COMPANY: American Basketball League (ABL)

HEADQUARTERS: Palo Alto, Calif.

TYPE OF BUSINESS: Women's basketball league

FOUNDERS: Gary Cavalli, sports promoter; Anne Cribbs, Olympic gold medalist; Steve Hams, former General Magic executive; Bobby Johnson, Atlanta entrepreneur

CAPITAL: $3 million in seed money; additional $6 million from two private investors

KEY COMPETITION: Women's National Basketball Association (WNBA), owned by the National Basketball Association

COMPETITIVE STRATEGY: One-brand focus; grassroots marketing; worker solidarity

The American Basketball League's line of business--women's professional hoops--isn't quite your standard Silicon Valley fare, but CEO Gary Cavalli insists he comes "from the Silicon Valley mentality." That's good, for the ABL will need every play in the entrepreneurial book to avoid getting stuffed by the towering NBA, whose rival league tips off this month.

Created last year by four women's sports zealots, the Palo Alto­based ABL bears closer resemblance to its neighboring high-tech start-ups than to a traditional league. To keep salaries in check, it wholly owns each of its eight teams.

Marketing is grassroots. You'll find ABL players stumping for their employer at malls and church leagues. "Not having the big war chest," says Cavalli, "we take the product to the consumer."

And like any scrappy upstart, the league strives to make its employees feel united in a common purpose. There's worker empowerment--brainstorming sessions for player input "on everything from the size of the ball to the league's business plan," says Cavalli--and a profit-sharing plan. "This is a cause, a movement."

All the talk of sisterhood serves a purpose: retaining employees. Talent in the two leagues is fairly even (the ABL boasts Olympic starters Dawn Staley and Nikki McCray; the WNBA, Lisa Leslie and Sheryl Swoopes), but there's always the specter of the NBA's turning on its money spigot to attract players--it has already done so to lure foreign stars.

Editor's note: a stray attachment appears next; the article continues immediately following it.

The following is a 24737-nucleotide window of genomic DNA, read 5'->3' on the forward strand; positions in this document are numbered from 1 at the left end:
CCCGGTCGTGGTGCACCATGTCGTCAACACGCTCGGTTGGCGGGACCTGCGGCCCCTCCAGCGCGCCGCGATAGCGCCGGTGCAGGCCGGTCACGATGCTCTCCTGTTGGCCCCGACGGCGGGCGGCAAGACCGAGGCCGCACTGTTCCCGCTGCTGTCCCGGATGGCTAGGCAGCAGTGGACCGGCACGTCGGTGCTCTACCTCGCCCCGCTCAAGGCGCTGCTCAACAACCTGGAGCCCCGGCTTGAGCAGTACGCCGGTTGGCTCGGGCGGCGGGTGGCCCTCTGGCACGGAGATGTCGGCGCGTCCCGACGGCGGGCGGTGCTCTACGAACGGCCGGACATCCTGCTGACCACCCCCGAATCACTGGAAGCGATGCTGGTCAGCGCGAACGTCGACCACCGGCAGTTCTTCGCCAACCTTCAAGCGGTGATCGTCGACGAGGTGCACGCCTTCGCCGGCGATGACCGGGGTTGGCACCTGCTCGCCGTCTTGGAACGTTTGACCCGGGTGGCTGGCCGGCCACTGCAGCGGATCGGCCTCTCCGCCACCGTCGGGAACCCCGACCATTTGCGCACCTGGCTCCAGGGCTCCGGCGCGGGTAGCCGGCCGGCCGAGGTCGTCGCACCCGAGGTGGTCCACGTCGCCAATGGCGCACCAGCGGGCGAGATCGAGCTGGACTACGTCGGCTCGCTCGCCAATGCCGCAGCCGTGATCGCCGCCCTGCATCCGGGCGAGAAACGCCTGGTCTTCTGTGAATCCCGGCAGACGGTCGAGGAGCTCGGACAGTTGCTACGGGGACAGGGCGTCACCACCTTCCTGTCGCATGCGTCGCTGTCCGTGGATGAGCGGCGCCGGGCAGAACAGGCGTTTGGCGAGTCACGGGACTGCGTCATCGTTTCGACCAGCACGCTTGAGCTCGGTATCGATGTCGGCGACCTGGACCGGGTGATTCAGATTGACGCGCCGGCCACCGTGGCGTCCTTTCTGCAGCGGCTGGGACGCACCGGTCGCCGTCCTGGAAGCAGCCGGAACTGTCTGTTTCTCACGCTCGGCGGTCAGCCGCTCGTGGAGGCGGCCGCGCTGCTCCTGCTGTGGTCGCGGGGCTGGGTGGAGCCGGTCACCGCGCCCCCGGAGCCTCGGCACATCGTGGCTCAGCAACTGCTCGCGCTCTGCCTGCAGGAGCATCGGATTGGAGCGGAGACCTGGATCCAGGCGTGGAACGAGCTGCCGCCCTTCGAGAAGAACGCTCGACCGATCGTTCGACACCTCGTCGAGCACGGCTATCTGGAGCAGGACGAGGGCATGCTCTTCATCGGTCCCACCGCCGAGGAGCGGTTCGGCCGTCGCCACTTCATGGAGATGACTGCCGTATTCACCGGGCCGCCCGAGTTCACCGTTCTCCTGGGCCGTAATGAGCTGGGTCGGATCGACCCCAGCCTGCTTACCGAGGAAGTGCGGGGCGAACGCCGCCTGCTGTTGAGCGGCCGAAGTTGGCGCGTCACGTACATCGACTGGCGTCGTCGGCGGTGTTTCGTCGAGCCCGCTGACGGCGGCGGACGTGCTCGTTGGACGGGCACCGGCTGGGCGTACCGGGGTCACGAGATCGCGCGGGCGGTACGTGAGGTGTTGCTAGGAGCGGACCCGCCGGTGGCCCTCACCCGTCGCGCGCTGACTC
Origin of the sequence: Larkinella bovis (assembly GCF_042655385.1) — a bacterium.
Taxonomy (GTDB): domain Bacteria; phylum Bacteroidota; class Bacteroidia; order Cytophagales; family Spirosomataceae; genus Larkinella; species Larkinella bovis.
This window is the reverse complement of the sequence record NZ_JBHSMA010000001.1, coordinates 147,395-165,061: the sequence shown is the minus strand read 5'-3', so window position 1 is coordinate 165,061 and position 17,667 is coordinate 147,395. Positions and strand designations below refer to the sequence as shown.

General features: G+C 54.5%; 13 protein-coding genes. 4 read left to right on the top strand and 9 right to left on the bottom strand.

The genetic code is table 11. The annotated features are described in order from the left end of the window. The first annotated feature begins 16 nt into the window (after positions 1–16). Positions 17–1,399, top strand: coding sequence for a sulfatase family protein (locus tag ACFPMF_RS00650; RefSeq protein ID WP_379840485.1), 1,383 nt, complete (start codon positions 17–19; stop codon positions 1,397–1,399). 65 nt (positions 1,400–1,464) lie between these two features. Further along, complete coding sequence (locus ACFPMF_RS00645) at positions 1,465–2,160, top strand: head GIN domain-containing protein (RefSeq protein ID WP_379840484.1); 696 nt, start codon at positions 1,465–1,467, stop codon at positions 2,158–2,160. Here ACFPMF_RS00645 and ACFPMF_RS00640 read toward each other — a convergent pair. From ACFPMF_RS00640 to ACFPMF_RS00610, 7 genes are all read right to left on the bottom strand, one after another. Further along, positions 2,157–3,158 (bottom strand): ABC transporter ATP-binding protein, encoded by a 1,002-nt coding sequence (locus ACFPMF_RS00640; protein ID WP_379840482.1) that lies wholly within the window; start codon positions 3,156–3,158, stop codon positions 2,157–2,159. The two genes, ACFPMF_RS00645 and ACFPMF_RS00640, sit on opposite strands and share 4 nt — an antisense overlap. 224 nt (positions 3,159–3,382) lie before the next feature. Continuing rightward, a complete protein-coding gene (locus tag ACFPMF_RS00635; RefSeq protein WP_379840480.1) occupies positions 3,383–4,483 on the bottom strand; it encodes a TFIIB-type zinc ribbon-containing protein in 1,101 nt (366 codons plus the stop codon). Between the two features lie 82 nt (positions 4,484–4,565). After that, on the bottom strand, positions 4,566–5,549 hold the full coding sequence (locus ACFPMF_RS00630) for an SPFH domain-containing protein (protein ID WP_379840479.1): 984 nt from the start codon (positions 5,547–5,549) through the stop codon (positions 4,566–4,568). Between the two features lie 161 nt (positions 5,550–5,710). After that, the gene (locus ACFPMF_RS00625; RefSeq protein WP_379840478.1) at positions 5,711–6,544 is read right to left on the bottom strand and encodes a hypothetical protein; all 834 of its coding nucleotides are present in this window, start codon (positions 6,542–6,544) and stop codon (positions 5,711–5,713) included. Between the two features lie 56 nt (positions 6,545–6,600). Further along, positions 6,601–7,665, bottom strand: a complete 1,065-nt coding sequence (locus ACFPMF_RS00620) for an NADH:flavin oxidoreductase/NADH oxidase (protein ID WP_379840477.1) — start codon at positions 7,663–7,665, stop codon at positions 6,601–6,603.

Another Silicon Valley trick: ABL contracts, which average $70,000, include noncompete clauses. "If your stars are playing in both leagues," reasons Cavalli, "their brand value is diluted."

The ABL also embraces the management buzzword focus. The league puts the women's game squarely at center court, whereas WNBA clubs are owned and operated by the men's franchises. "The WNBA is a product-extension strategy," says ABL cofounder Steve Hams. "It clearly doesn't measure up."

Still, it's the ABL that's on the short end of the size mismatch, confronting what WNBA president Valerie Ackerman calls "the organizational firepower" of the NBA's marketing juggernaut. The ABL has yet to land a network-TV contract, and though it has Reebok's backing, it hardly matches the WNBA's sponsorship roster (which includes Nike, Spaulding, and Sears). Its average attendance of 3,500 beat projections, but its Atlanta and Richmond teams were loss leaders. Cavalli hopes revved-up licensing will help the league halve its $4-million loss next season.

Some think the two rivals can find a peaceful coexistence as they play in different markets and different seasons. Then again, mercenary interests could prevail. Sisterhood is powerful, but it may also prove fleeting.


AMERICAN BASKETBALL LEAGUE, 1900 Embarcadero Rd., Suite 110, Palo Alto, CA 94303; 415-856-3225; 23

WOMEN'S NATIONAL BASKETBALL ASSOCIATION, 645 Fifth Ave., New York, NY 10022; 212-688-9622; 23